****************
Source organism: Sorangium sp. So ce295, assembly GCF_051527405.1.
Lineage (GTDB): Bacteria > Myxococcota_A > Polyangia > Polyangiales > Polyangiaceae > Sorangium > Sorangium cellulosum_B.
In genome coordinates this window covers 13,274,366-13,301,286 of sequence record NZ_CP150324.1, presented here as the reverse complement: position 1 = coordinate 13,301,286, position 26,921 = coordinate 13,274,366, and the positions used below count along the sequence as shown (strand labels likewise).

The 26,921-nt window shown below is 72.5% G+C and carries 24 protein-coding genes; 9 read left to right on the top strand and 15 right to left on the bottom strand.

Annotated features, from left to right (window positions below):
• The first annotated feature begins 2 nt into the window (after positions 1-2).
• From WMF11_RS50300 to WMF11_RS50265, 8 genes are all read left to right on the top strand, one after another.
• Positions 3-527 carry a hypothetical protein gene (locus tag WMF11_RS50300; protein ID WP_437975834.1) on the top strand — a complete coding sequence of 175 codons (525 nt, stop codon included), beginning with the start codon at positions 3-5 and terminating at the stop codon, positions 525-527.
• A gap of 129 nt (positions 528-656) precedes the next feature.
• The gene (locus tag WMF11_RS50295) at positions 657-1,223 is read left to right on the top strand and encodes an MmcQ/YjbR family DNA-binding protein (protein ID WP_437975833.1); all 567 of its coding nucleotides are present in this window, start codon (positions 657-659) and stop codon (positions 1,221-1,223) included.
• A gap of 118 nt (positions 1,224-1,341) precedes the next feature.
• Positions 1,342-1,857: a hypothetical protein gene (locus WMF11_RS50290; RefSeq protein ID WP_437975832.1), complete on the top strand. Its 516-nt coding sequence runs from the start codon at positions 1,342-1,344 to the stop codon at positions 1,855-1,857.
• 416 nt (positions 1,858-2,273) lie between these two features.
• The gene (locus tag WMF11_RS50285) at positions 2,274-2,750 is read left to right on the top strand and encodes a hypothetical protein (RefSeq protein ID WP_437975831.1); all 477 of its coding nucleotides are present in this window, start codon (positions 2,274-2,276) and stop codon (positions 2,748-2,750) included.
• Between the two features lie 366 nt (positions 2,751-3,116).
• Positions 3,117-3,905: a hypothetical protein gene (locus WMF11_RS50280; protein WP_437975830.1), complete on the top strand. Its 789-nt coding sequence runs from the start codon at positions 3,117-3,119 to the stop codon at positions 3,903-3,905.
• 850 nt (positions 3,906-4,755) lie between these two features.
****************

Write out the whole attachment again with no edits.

Source organism: Sorangium sp. So ce295, assembly GCF_051527405.1.
Lineage (GTDB): Bacteria > Myxococcota_A > Polyangia > Polyangiales > Polyangiaceae > Sorangium > Sorangium cellulosum_B.
In genome coordinates this window covers 13,274,366-13,301,286 of sequence record NZ_CP150324.1, presented here as the reverse complement: position 1 = coordinate 13,301,286, position 26,921 = coordinate 13,274,366, and the positions used below count along the sequence as shown (strand labels likewise).

The 26,921-nt window shown below is 72.5% G+C and carries 24 protein-coding genes; 9 read left to right on the top strand and 15 right to left on the bottom strand.

Annotated features, from left to right (window positions below):
• The first annotated feature begins 2 nt into the window (after positions 1-2).
• From WMF11_RS50300 to WMF11_RS50265, 8 genes are all read left to right on the top strand, one after another.
• Positions 3-527 carry a hypothetical protein gene (locus tag WMF11_RS50300; protein ID WP_437975834.1) on the top strand — a complete coding sequence of 175 codons (525 nt, stop codon included), beginning with the start codon at positions 3-5 and terminating at the stop codon, positions 525-527.
• A gap of 129 nt (positions 528-656) precedes the next feature.
• The gene (locus tag WMF11_RS50295) at positions 657-1,223 is read left to right on the top strand and encodes an MmcQ/YjbR family DNA-binding protein (protein ID WP_437975833.1); all 567 of its coding nucleotides are present in this window, start codon (positions 657-659) and stop codon (positions 1,221-1,223) included.
• A gap of 118 nt (positions 1,224-1,341) precedes the next feature.
• Positions 1,342-1,857: a hypothetical protein gene (locus WMF11_RS50290; RefSeq protein ID WP_437975832.1), complete on the top strand. Its 516-nt coding sequence runs from the start codon at positions 1,342-1,344 to the stop codon at positions 1,855-1,857.
• 416 nt (positions 1,858-2,273) lie between these two features.
• The gene (locus tag WMF11_RS50285) at positions 2,274-2,750 is read left to right on the top strand and encodes a hypothetical protein (RefSeq protein ID WP_437975831.1); all 477 of its coding nucleotides are present in this window, start codon (positions 2,274-2,276) and stop codon (positions 2,748-2,750) included.
• Between the two features lie 366 nt (positions 2,751-3,116).
• Positions 3,117-3,905: a hypothetical protein gene (locus WMF11_RS50280; protein WP_437975830.1), complete on the top strand. Its 789-nt coding sequence runs from the start codon at positions 3,117-3,119 to the stop codon at positions 3,903-3,905.
• 850 nt (positions 3,906-4,755) lie between these two features.